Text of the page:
With poysnous weeds, roots, gums, and seeds unknowne;
That they would hire such weeders as you be
To free their land from such fertilitie.
Their spices hoi, their nature best indures,
But 'cwill impayre and much distemper yours.
What our owne soyle affords befits us best;
And long and long, for ever may we rest
Needlesse of help! and may this isle alone
Furnish all other lands, and this land none !

BRITISH PASTORALS,

[ocr errors]

NOTICES OF IMPROVEMENTS NOW GOING ON IN INDIA.

Continued from p. 75. The following communications respect ehiefly the bread fruit tree.

From Dr James Anderson to Richard Moleswortb, esq.

Dear Sir, I am favoured with your letter of the 2d of August last, and am sorry you have been disappointed in the teak and cinnamon trees which I sent you

last

year. An alligator pear tree, however, having been sent me by colonel Kydd of Bengal, in a box of a new construction, in which I suffered it to remain three months in the shade before it was set out in the open ground, where it still continues healthy ; I have directed two such boxes to be made, in which two teak and two cinnamon trees shall be planted ; and as captain Gerrard has obligingly promised to take particular care of them, I have no doubt you will receive them both safe on the arrival of the Deptford.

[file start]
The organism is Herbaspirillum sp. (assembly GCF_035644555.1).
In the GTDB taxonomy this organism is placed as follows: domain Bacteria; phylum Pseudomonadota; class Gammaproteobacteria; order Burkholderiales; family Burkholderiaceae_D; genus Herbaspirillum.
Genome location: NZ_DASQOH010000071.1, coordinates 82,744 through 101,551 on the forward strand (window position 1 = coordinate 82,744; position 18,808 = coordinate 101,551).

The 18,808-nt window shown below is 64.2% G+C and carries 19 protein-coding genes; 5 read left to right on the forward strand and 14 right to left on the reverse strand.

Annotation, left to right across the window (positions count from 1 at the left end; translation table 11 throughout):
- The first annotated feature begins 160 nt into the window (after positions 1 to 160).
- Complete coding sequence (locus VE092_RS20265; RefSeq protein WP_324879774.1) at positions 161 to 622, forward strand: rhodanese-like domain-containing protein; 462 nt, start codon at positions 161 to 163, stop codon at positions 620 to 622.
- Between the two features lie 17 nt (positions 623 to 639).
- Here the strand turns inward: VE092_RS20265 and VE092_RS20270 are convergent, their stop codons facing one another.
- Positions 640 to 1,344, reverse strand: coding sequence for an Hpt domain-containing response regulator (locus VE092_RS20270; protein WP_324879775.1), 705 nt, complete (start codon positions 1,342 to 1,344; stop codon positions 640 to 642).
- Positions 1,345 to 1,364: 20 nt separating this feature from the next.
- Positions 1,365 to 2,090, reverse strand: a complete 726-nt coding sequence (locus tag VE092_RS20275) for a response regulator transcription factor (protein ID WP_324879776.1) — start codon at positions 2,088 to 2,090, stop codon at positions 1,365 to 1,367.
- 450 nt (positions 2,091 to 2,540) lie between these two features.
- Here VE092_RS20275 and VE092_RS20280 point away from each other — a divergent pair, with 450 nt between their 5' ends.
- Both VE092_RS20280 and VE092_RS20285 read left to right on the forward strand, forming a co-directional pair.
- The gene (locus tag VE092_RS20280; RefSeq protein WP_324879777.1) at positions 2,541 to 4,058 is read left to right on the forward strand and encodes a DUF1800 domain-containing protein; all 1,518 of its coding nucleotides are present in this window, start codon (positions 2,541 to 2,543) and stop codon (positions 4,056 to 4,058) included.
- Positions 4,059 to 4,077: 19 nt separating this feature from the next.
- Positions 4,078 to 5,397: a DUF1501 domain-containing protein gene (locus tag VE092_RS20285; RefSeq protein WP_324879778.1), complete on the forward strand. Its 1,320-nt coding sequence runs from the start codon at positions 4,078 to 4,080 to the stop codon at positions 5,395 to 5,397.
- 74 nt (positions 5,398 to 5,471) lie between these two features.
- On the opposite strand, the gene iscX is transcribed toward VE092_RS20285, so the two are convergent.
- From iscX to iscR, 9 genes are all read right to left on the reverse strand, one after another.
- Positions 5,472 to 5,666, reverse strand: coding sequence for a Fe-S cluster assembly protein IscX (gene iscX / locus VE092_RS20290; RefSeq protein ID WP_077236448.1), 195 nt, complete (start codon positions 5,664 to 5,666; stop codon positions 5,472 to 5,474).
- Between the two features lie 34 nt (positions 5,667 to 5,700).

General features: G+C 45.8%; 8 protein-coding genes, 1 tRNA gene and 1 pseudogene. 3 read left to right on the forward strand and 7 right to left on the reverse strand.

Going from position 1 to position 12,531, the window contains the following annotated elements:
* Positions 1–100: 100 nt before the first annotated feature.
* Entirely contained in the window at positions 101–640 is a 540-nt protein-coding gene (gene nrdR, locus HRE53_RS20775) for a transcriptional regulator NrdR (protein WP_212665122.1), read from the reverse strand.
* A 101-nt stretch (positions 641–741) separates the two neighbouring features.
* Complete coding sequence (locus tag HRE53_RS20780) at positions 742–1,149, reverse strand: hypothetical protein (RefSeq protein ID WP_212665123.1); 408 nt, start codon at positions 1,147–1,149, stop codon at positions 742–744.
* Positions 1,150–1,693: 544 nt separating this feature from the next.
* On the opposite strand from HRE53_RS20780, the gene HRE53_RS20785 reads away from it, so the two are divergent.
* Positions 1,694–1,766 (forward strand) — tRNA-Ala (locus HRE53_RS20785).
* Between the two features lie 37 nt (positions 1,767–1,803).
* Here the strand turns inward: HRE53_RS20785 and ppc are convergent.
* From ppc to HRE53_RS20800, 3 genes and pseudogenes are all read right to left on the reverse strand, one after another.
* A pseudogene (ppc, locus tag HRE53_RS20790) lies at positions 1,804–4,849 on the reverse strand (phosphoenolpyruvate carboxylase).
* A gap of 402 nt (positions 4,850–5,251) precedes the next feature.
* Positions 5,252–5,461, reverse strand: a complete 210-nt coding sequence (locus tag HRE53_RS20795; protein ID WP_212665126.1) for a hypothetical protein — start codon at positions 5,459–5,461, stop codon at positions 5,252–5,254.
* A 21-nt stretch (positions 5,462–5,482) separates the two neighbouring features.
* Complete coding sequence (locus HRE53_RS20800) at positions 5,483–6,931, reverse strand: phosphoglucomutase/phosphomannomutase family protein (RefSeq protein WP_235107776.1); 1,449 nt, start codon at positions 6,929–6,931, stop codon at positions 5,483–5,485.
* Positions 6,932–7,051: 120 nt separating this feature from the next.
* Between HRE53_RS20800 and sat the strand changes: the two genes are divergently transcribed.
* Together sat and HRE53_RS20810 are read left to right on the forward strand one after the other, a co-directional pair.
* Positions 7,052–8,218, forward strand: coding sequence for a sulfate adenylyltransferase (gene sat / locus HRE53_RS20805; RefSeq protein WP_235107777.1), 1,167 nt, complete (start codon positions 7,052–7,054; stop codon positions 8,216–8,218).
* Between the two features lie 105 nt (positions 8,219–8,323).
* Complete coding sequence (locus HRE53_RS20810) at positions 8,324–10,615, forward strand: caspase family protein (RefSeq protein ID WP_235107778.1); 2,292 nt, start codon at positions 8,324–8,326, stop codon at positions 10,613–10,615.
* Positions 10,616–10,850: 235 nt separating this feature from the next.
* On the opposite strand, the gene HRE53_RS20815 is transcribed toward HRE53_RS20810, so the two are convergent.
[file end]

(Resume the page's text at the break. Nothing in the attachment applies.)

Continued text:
If they are sent to the West Indies, they will soon yield seeds; my cinnamon and bread fruit tree, are already in flower, and the teak gives ripe seeds in eight or ten years.

You will see by my correspondence last year, that we have constructed reels here, which answer very well, as the skaines made on them are afterwards placed by the silk weaver on a reel made of five stender pieces of bamboo, with a thread stretched from the eight extremities of four of the pieces, in the manner of the braces of a drum, and serve as the flies of this simple reel; the fifth piece of bamboo being the pivot or center.

From this reel he winds the silk on bobbins with the utmost facility, and no silk can possibly work more freely; but when your model arrives, I shall pay every attention in my power to adopt the whole or any part of its construction, to the improvement of this business, as it

[ocr errors][ocr errors][merged small]
« הקודםהמשך »